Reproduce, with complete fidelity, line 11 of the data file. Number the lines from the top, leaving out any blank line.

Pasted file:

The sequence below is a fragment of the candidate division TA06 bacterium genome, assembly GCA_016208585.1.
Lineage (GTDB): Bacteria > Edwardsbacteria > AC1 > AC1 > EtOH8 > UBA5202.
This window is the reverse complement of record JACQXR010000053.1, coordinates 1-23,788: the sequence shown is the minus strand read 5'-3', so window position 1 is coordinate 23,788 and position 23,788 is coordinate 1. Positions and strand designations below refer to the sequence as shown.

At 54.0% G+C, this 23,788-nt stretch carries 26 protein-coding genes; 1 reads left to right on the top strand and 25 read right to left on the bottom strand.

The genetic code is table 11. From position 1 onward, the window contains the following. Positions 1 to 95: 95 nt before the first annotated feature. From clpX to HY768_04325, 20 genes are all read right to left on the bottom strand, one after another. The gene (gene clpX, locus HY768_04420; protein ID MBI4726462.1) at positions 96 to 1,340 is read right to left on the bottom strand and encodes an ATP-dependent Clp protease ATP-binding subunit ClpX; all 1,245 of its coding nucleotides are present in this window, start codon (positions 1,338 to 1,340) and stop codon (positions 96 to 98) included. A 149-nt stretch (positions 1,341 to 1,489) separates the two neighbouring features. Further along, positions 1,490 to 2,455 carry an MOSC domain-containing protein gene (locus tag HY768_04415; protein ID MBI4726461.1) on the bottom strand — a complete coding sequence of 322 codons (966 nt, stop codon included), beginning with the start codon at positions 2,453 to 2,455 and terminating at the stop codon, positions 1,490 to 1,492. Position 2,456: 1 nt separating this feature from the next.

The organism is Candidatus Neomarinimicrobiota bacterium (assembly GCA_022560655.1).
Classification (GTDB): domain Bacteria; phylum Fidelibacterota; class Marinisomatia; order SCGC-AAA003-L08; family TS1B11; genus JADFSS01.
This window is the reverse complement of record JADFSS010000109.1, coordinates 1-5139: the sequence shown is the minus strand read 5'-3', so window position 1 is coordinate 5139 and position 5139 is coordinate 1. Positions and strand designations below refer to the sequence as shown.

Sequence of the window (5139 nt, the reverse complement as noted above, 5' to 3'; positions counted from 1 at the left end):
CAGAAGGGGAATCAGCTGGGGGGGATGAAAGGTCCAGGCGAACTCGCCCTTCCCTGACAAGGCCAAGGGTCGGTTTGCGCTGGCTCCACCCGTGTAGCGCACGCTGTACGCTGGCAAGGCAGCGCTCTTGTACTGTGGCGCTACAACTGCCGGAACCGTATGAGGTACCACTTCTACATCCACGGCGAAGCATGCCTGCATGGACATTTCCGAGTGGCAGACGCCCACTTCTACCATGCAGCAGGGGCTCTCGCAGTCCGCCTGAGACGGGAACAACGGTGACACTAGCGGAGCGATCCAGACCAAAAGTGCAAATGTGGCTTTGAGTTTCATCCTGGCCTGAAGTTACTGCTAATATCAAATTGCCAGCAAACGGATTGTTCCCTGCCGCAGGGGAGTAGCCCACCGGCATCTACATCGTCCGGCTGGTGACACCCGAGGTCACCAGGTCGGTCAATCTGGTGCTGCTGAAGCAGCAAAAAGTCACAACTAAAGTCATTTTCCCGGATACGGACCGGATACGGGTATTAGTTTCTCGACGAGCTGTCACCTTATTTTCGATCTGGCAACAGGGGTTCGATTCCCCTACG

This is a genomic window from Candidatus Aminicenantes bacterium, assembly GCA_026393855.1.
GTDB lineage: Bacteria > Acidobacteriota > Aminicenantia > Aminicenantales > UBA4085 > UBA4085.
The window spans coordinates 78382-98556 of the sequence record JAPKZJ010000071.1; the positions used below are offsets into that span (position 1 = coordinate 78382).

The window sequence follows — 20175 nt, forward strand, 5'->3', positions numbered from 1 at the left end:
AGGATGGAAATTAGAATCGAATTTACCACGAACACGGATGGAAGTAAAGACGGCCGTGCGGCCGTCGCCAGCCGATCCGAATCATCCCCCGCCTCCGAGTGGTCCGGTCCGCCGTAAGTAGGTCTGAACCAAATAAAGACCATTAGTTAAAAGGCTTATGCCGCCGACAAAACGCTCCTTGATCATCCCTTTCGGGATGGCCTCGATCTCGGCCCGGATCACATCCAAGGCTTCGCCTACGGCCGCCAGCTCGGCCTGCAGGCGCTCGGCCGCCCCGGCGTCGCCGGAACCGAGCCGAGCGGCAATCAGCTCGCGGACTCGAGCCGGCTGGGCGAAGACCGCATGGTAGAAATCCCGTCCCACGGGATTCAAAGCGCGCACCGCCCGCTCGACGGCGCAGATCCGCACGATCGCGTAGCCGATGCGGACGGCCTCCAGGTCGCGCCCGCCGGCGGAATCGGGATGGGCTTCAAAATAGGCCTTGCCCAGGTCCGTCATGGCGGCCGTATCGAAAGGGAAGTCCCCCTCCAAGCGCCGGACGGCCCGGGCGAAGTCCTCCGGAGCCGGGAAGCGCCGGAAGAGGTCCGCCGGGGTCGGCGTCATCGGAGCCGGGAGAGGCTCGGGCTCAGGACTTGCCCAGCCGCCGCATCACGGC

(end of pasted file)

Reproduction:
This is a genomic window from Candidatus Aminicenantes bacterium, assembly GCA_026393855.1.